At 3GPP, a Study Item for the LTE-Advanced radio interface was started in March 2008  prompted by the issue of ITU-R’s circular letter, and the requirements and evaluation conditions for LTE-Advanced were specified. Then, technical study of the LTE-Advanced radio interface proceeded, and a proposal for LTE-Advanced was submitted to ITU-R in October 2009 . Doing so showed that all of the requirements for IMT-Advanced were satisfied according to 3GPP’s self-evaluation results. After the evaluation results had been reviewed by an external evaluation group registered with ITU-R, LTE-Advanced was approved as one of the IMT-Advanced systems by ITU-R working party 5D in October 2010.
A Work Item to draft the detailed specifications for the LTE-Advanced radio interface was started in December 2009 and the technical specifications were completed in June 2011.
3. Requirements for LTE-Advanced in 3GPP
The requirements for LTE-Advanced are given in . The following general requirements for LTE-Advanced were agreed upon. First, LTE-Advanced will be an evolution of LTE Rel. 8. Hence, distinctive performance gains from LTE Rel. 8 are required. Moreover, LTE-Advanced will satisfy all of the relevant requirements for LTE Rel. 8 . Second, full backward compatibility with LTE Rel. 8 is required in LTE-Advanced. Thus, LTE-Advanced user equipment must be able to access LTE Rel. 8 networks, and LTE-Advanced networks must be able to support LTE Rel. 8 user equipment. Third, LTE-Advanced shall meet or exceed the IMT-Advanced requirements within the ITU-R time plan. The major performance requirements are listed in Table 1.
4. Major radio interface technologies for LTE-Advanced
To satisfy the requirements for LTE-Advanced, improvements to the radio interface technologies were studied, with LTE Rel. 8 as the base. These are described below.
4.1 Carrier aggregation
LTE Rel. 8 supports bandwidths up to 20 MHz, but one goal of LTE-Advanced is to support peak data rates of up to 1 Gbit/s on the downlink and 500 Mbit/s on the uplink, so wider bandwidths are needed. On the other hand, LTE-Advanced must also maintain backward compatibility with LTE Rel. 8. Accordingly, wider bandwidths are supported by combining multiple frequency blocks of bandwidth supported by LTE Rel. 8, called the component carrier, as shown in Fig. 2.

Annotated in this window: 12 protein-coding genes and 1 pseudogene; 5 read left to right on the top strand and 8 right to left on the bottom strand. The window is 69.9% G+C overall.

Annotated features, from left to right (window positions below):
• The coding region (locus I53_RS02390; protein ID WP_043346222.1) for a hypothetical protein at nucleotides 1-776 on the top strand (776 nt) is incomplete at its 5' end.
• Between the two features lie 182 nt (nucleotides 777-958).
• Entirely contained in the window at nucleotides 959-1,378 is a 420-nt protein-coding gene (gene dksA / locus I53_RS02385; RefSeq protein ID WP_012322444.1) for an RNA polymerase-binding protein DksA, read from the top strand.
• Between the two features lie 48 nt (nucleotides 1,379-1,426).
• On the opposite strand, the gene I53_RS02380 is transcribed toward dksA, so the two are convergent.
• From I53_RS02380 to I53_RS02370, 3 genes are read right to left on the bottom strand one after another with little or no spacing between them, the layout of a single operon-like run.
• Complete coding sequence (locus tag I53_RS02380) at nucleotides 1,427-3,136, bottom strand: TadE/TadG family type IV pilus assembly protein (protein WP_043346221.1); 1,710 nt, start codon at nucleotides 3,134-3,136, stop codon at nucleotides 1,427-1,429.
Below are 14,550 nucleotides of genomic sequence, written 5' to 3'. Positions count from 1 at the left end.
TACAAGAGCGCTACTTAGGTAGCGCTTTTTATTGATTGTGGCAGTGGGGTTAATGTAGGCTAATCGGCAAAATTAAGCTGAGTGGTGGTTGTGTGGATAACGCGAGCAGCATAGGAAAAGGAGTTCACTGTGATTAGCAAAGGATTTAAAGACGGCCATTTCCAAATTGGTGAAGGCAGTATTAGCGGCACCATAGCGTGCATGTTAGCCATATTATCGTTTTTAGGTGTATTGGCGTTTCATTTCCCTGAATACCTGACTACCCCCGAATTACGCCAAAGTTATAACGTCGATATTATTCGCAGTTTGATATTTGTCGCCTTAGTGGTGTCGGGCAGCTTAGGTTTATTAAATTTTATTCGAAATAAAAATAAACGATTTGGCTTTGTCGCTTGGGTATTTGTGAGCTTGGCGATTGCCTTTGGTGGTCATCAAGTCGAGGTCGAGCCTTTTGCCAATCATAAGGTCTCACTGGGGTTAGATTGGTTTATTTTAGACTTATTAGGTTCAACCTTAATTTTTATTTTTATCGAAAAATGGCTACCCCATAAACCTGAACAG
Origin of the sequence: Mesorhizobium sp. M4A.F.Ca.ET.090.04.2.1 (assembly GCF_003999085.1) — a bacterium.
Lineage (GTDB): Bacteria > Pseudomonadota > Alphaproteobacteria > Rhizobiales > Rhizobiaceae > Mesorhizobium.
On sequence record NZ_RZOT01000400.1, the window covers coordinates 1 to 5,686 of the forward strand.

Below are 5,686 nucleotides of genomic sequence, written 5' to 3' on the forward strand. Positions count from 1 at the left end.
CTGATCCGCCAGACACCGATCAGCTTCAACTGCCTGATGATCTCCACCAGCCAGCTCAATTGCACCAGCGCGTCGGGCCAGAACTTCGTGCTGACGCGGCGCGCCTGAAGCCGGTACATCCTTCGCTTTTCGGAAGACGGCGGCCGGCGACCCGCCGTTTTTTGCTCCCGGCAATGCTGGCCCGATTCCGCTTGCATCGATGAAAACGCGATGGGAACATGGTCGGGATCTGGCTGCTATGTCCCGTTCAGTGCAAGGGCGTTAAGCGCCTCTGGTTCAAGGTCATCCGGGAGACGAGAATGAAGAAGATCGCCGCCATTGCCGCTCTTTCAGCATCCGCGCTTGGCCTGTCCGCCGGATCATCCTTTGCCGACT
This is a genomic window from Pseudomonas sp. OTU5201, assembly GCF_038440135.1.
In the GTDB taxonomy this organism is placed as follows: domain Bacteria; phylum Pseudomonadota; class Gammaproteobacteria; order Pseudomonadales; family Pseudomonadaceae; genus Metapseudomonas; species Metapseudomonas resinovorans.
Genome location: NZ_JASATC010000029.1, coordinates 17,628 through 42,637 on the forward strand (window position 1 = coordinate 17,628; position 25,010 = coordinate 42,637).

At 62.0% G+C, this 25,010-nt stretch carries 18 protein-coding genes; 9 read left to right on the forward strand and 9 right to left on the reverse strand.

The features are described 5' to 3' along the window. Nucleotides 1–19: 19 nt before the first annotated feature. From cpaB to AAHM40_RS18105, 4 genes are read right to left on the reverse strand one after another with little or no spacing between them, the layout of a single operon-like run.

4.2 MIMO enhancement
With LTE Rel. 8, MIMO multiplexing of up to four layers is supported on the downlink, but MIMO multiplexing is not supported on the uplink. By contrast, LTE-Advanced supports single-user MIMO multiplexing with up to eight layers on the downlink and four layers on the uplink in order to satisfy the peak spectral efficiency requirements of 30 bit/s/Hz on the downlink and 15 bit/s/Hz on the uplink. Multi-user MIMO has also been improved in order to increase system capacity. For Rel. 11, we are also studying the introduction of coordinated multipoint transmission/reception (CoMP), which coordinates communication among multiple cells in order to improve throughput for cell edge users in particular, as shown in Fig. 3.
4.3 Interference coordination in heterogeneous networks
Another important requirement for LTE-Advanced is to reduce the cost of the radio access network. The deployment scenario for a heterogeneous network, which deploys small cells of various different types such as picocells and femtocells in the macrocell’s area to increase the capacity in high traffic areas, is shown in Fig. 4. To further increase the system capacity and throughput for cell edge users in the area, interference coordination between the macrocell and the picocells is specified.
4.4 Relay network
Another approach to reducing the cost of the radio access network is to reduce the cost of the backhaul potion of the network. Radio relay transmission for the backhaul is being introduced as a low-cost means of expanding coverage in environments where wired transmission is particularly expensive, as shown in Fig. 5.